About PixelPop

Since its inaugural event in 2014, PixelPop Festival has asserted its identity as a small but impactful game festival, and has grown to accommodate attendees of many backgrounds, disciplines, and creative styles. PixelPop Festival’s mission is to encourage and empower attendees from all experience levels to develop new skills, explore different methods, and cultivate relationships with other creators and enthusiasts.

PixelPop Festival creates a safe, approachable space for all attendees, exposing players and creators to a supportive, inclusive, and creative culture that celebrates a wide array of games. In order to continue the festival’s momentum and push to encourage diversity and accessibility in both game creation and appreciation, programs at PixelPop Festival will encourage attendees to think progressively, have confidence, and push themselves to create games they can be proud of.

Event History

Originally concepted by Ben Triola of Happy Badger Studio, PixelPop Festival came together as a way for local creators and players to connect, share their experiences, and build a stronger local game community. The event has since grown into a festival focusing on unique interactive play, bringing in guests and attendees from all over the country to participate in our educational sessions and indie game demos.


2014

PixelPop’s first year, hosted by Webster University, was an event celebrating indie gamedev, traditional gaming, and game music. We had speakers, guests, and demos from all over, including Aureylian (Twitch), voice actress and content creator Elspeth Eastman, game designer Christopher Badell (Greater Than Games), artist Tracy Butler (Lackadaisy), musician Ben Briggs, and many more.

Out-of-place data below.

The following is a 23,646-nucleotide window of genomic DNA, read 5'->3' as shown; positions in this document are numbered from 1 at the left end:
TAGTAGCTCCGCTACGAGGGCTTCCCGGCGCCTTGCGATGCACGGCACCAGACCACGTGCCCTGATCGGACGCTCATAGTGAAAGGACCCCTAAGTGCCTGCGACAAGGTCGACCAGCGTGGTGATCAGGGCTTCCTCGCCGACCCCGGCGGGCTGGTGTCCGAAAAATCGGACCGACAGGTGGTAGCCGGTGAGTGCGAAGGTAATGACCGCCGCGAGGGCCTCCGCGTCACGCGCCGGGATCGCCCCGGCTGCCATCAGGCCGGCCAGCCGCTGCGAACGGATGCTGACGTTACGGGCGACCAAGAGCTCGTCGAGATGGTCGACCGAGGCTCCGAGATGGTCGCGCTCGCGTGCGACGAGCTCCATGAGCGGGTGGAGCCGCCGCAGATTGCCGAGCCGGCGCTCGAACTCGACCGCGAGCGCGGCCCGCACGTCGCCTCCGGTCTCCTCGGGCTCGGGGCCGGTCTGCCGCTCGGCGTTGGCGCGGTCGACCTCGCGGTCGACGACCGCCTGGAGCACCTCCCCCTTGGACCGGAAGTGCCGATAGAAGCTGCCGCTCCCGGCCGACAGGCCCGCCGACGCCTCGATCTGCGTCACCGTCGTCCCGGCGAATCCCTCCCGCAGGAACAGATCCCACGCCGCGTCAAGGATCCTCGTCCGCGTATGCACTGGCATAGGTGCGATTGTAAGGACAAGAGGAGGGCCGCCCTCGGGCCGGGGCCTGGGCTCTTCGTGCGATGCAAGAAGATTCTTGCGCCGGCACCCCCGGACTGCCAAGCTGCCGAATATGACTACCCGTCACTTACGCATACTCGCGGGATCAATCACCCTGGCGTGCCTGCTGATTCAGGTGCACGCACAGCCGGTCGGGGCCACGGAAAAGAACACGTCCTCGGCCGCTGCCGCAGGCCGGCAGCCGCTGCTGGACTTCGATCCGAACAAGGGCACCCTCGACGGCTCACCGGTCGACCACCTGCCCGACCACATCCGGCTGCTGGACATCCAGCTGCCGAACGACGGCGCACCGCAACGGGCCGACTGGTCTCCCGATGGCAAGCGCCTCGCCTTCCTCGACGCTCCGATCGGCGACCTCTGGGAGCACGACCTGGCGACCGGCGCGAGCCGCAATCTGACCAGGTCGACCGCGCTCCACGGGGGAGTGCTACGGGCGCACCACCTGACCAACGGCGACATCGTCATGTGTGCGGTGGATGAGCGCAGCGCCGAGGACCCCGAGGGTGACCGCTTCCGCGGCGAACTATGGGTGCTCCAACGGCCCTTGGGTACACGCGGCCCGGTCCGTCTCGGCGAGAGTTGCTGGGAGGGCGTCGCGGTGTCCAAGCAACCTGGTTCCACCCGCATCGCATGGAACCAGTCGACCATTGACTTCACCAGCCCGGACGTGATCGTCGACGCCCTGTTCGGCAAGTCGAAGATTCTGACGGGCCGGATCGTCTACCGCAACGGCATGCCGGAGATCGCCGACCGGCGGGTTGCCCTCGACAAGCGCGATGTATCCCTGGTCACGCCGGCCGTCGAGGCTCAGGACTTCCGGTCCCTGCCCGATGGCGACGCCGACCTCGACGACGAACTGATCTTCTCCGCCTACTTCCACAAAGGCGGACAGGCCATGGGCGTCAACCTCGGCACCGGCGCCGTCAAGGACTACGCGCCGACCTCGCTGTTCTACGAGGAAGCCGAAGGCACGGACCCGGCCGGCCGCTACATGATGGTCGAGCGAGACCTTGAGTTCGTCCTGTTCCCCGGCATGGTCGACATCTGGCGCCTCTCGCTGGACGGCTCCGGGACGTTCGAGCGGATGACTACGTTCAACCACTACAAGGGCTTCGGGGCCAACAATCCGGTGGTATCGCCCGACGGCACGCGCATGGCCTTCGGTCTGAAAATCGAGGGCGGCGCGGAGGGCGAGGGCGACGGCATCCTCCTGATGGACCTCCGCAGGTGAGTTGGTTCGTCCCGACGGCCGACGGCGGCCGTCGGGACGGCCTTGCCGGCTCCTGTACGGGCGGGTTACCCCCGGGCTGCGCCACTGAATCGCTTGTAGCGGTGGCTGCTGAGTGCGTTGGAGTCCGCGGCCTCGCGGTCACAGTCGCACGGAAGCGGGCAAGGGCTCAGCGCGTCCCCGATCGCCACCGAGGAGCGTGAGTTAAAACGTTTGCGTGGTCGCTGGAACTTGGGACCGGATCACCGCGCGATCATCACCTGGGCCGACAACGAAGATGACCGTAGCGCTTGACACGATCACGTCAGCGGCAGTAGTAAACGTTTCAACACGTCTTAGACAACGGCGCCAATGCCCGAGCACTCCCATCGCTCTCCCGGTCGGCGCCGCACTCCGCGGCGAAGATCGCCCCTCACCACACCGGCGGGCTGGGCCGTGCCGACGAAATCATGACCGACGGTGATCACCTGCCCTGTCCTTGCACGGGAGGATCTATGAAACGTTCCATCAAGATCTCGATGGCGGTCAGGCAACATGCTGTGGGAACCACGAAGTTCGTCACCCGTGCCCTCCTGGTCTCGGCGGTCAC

PixelPop Festival 2014

PixelPop 2015

2015

In PixelPop’s second year, again hosted by Webster University, we put a greater focus on game education, partnering with the St. Louis Symphony to provide our guests with an after-event to satisfy their musical fandom. Our speakers and guests came from all over the US, including sound designer Eduardo Ortiz Frau (Everything, The Stanley Parable), voice actress Danielle McRae (Skullgirls), game designer Jamey Stegmaier (Stonemaier Games), game journalist Josh Boykin (Intelligame), and gamedev studio Butterscotch Shenanigans (Crashlands).



2016

PixelPop moved to the Saint Louis Science Center to host an open, education-and-experimentation-focused event. Our guests included game developer Samantha Kalman (Sentris), artist Anita Tung (Shard), game developer TJ Hughes (Nour), tabletop devs Cardboard Fortress Games (RESISTOR_, Lazer Ryderz), and game psychologist Jamie Madigan, PhD (author, Getting Gamers), among many others.

PixelPop Festival 2016

Originally concepted by Ben Triola of Happy Badger Studio, PixelPop Festival came together as a way for local creators and players to connect, share their experiences, and build a stronger local game community. The event has since grown into a festival focusing on unique interactive play, bringing in guests and attendees from all over the country to participate in our educational sessions and indie game demos.

2014

PixelPop’s first year, hosted by Webster University, was an event celebrating indie gamedev, traditional gaming, and game music. We had speakers, guests, and demos from all over, including Aureylian (Twitch), voice actress and content creator Elspeth Eastman, game designer Christopher Badell (Greater Than Games), artist Tracy Butler (Lackadaisy), musician Ben Briggs, and many more.

2015

In PixelPop’s second year, again hosted by Webster University, we put a greater focus on game education, partnering with the St. Louis Symphony to provide our guests with an after-event to satisfy their musical fandom. Our speakers and guests came from all over the US, including sound designer Eduardo Ortiz Frau (Everything, The Stanley Parable), voice actress Danielle McRae (Skullgirls), game designer Jamey Stegmaier (Stonemaier Games), game journalist Josh Boykin (Intelligame), and gamedev studio Butterscotch Shenanigans (Crashlands).

2016

PixelPop moved to the Saint Louis Science Center to host an open, education-and-experimentation-focused event. Our guests included game developer Samantha Kalman (Sentris), artist Anita Tung (Shard), game developer TJ Hughes (Nour), tabletop devs Cardboard Fortress Games (RESISTOR_, Lazer Ryderz), and game psychologist Jamie Madigan, PhD (author, Getting Gamers), among many others.

What’s in St. Louis?

Events like PixelPop Festival highlight that St. Louis is not only a great city to live in, but that it’s also one of the fastest-growing regions for entrepreneurs in the United States. With a thriving independent games community, the city boasts the 14th largest 2017 Global Game Jam site in the world (out of 701 sites — we were the 2nd largest in the USA!).